Asset Management Manual
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1.1.4 Case studies

Case study: Asset management gap analysis and self-assessment effort of the US Federal Highway Administration (FHWA)

The FHWA is assisting state departments of transportation (DOTs) in conducting and reviewing the results of an organizational gap analysis, which includes a self-assessment. The self-assessment considers, at a minimum, the adequacy of organizational strategic goals and policies with respect to asset management, whether asset management is taken into account in the agency’s planning and programming of resources, as well as whether the agency is implementing adequate data collection and analysis policies, undertaking whole-life lifecycle cost analysis and undertaking programmatic risk assessments to support an effective asset management program.

Based on the results of the self-assessment, a gap analysis is undertaken to determine which areas of the agency’s asset management process require improvement. The self-assessment questions are available at

The FHWA works with state DOTs in undertaking the asset management gap analysis, which includes the following:

  • Review of asset management materials
  • Undertake and analyze the results of the asset management self-assessment
  • Interview key personnel from various offices
  • Conduct in-person, real-time asset management self-assessment (clarify and discuss responses in a group setting)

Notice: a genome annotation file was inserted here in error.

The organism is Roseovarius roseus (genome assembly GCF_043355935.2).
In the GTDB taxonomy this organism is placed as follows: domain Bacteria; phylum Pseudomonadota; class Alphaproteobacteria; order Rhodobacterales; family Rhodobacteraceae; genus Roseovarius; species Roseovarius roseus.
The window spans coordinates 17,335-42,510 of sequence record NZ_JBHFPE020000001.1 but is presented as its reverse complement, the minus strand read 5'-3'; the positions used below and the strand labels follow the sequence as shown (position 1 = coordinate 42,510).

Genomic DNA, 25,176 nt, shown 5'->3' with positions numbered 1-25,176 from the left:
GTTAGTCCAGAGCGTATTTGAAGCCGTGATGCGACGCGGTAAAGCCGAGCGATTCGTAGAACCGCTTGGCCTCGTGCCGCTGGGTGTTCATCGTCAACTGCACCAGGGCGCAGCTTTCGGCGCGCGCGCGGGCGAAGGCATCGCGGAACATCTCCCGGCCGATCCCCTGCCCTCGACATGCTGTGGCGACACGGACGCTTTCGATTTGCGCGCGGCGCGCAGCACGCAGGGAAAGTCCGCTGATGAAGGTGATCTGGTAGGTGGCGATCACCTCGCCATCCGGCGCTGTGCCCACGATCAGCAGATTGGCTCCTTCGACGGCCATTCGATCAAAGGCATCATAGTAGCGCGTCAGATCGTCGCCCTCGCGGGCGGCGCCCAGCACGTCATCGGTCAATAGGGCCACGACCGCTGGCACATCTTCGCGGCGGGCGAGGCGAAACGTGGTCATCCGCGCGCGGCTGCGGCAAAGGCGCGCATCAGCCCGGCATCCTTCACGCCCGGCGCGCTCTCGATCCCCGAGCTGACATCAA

• Interview state DOT senior agency leaders
  • Develop draft implementation plan
  • Coordinate workshop with DOT to review the draft improvement plan
  • Final implementation plan

Case study: Self-assessment using the IAM Toolkit

The Highways Agency in the UK (now named Highways England) made it a contract requirement for its asset support contracts for the contractor to undertake a competency assessment against the requirements of PAS 55 (a Publicly Available Specification published by the British Standards Institution (BSI)) in order to assess asset management capability. In the first year, the contractor is required to achieve maturity level 1 and after two years maturity level 2. The approach uses the Institute of Asset Management (IAM) self-assessment methodology and toolkit.

The level 2 assessment takes the following form:

  • A gap assessment of the current competencies through interviews with key staff and a review of relevant documentation
  • A report with recommended actions against each of the requirements in PAS 55 using the IAM assessment tool
  • A final review of the actions undertaken through furthered structured interviews and a final report assessing the maturity level
  • The outcomes of this approach will be a set of asset management competencies and an action plan to achieve level 3 maturity.

Figure 1.1.1 Example of a radar chart showing asset management competency clause scores


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